On the Operational Memory of the Web

I was going through my old journal entries and found an entry I wrote 7 years ago (I was 20) on memory and the web, which I can still relate to. Repost:

It’s really easy to retrieve information online. There has to be something that we're losing by relying on computer so much. I noticed that when I'm studying something, I write down the key concepts down, to research later online. But often times, I only record the locations of where I find more information, rather than attempting to retain the information itself. In effect, I feel like I’m very good at retrieving information, but I'm not good at retaining the information itself.
For example, often times when my coworkers ask me a technical questions, I can't give them an answer off the top of my head, but I know the exact procedure that’s required to find whatever it is they were looking for. It’s like I've given up on information itself, and have began developing meta-information. This is great in terms increasing “quickly accessible information” greatly. I can only recall so much information off the top of my head, so I’ve been focusing on quick access instead of storage.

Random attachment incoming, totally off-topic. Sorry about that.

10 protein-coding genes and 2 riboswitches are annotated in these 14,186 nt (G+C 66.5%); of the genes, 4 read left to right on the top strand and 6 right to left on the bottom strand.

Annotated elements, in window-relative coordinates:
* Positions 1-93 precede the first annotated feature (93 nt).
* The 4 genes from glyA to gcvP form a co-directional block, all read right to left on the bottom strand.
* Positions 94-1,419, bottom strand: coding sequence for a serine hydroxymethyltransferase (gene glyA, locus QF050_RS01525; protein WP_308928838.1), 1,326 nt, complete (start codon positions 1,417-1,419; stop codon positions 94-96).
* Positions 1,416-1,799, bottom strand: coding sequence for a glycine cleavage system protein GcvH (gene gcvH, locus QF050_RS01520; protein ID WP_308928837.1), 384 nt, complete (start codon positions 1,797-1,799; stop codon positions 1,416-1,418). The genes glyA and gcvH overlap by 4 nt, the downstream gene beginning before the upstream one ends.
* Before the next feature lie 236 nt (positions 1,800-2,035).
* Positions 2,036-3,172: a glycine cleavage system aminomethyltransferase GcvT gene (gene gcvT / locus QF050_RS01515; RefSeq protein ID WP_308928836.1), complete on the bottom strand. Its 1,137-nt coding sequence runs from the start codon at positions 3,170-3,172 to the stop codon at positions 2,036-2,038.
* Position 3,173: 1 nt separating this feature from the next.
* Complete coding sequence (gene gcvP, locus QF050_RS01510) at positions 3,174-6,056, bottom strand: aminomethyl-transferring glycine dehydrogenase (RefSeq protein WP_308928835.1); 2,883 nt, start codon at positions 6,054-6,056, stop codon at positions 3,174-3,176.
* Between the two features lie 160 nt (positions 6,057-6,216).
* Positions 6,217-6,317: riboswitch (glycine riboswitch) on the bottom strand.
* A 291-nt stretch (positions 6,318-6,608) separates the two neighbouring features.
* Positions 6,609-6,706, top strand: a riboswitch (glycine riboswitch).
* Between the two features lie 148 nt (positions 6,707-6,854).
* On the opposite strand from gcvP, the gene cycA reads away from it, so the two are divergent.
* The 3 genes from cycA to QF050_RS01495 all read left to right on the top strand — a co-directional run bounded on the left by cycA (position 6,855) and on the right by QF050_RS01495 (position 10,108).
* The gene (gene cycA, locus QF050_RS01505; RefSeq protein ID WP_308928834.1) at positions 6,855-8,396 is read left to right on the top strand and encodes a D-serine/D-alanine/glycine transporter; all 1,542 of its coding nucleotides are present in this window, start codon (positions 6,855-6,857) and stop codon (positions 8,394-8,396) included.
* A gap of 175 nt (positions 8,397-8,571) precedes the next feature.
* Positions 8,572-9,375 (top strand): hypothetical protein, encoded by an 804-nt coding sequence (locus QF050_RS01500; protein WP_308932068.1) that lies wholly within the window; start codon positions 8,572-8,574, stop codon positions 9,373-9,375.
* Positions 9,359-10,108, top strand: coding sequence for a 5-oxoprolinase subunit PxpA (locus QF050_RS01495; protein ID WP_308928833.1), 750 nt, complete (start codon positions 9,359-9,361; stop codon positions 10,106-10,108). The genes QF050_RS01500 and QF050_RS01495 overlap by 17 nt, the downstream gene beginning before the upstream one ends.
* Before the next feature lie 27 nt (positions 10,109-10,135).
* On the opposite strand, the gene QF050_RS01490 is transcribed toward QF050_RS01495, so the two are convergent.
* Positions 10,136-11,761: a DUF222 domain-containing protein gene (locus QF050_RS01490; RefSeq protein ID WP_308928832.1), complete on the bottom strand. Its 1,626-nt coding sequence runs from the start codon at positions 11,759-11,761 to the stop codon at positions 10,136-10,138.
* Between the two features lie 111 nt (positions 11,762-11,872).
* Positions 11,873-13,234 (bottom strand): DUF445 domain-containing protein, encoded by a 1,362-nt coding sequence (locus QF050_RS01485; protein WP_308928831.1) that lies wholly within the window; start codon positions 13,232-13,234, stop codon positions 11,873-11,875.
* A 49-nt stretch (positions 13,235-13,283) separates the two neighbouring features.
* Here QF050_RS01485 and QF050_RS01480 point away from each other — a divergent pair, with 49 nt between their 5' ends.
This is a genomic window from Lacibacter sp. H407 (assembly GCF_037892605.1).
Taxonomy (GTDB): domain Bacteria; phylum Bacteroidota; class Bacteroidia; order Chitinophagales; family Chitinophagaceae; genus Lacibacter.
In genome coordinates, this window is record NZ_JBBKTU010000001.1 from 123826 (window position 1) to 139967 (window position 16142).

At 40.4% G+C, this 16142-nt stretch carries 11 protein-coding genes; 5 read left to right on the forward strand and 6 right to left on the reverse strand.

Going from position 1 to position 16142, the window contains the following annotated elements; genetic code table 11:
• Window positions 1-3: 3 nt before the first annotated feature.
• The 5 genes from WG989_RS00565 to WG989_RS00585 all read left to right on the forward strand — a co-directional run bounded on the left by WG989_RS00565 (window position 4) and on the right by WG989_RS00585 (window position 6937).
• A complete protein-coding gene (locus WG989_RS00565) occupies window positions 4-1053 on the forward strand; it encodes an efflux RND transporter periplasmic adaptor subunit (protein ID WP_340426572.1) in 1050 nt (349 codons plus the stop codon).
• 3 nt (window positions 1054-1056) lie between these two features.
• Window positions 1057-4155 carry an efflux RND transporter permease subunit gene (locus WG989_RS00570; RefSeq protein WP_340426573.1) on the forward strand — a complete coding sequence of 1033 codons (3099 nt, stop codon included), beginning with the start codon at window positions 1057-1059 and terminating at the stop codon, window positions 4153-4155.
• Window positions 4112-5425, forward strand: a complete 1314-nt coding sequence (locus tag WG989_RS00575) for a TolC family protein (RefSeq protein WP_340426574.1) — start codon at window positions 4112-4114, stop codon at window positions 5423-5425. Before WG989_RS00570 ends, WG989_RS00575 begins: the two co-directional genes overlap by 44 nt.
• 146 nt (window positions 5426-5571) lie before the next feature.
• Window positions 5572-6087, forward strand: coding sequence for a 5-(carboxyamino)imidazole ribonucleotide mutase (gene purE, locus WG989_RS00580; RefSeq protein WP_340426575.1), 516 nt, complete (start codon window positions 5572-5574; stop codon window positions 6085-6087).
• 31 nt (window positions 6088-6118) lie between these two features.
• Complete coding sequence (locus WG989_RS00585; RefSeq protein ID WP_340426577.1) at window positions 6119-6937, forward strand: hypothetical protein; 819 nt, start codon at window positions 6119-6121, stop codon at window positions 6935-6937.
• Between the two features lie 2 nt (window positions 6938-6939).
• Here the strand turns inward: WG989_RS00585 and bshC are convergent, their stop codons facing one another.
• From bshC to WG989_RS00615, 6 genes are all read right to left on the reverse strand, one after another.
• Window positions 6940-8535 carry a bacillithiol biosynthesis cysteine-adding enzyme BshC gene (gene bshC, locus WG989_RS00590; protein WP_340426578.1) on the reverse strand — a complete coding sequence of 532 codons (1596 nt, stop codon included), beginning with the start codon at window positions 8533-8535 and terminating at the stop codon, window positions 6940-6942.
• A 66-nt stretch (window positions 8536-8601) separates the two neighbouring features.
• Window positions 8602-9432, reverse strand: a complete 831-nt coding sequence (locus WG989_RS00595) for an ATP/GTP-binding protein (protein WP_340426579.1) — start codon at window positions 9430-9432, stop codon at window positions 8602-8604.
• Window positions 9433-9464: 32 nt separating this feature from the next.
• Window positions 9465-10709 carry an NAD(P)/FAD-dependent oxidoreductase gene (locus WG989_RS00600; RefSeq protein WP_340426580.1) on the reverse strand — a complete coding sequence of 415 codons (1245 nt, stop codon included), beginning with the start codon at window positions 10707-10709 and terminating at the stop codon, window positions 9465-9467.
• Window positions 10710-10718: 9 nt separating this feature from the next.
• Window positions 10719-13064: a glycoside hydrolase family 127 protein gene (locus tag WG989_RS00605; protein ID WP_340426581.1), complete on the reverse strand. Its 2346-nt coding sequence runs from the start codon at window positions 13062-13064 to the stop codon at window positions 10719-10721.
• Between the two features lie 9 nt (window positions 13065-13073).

When the horse and the donkey are in different places, how are you going to get a mule?
However, I see a downside to this as well. When the horse and the donkey are in different places, how are you going to get a mule? Without retaining actual information (rather than “meta-information”) it’s difficult to make information-babies. Since they're not in the same soup (my brain) they're out in the internet, then get placed in my short-term memory until their function is performed, then out they go.
I think I'm getting closer to what I want to get close to. My long term memory isn't getting enough exercise due to the internet. I’m getting better and better at warping and expanding my short-term memory, but less reliant on my long-term.
Which is funny, because as internet technology advances, personal computers are ALSO becoming more reliant on short-term memory and less reliant on long-term memory (hard drives). You can stream movies, videos, games, music, documents, spreadsheets online without ever downloading them to your hard drive permanently
So following this trend, it seems to be converging on one large soup of data/information (the internet/collective human knowledge) and multiple controlled access points (PCs/Humans). However in this extreme case, we'd have one big problem. If all you're doing is accessing information then forgetting about it, then who’s doing the processing/creating new information? The internet doesn’t know how to think, so far we're the best thing at it.
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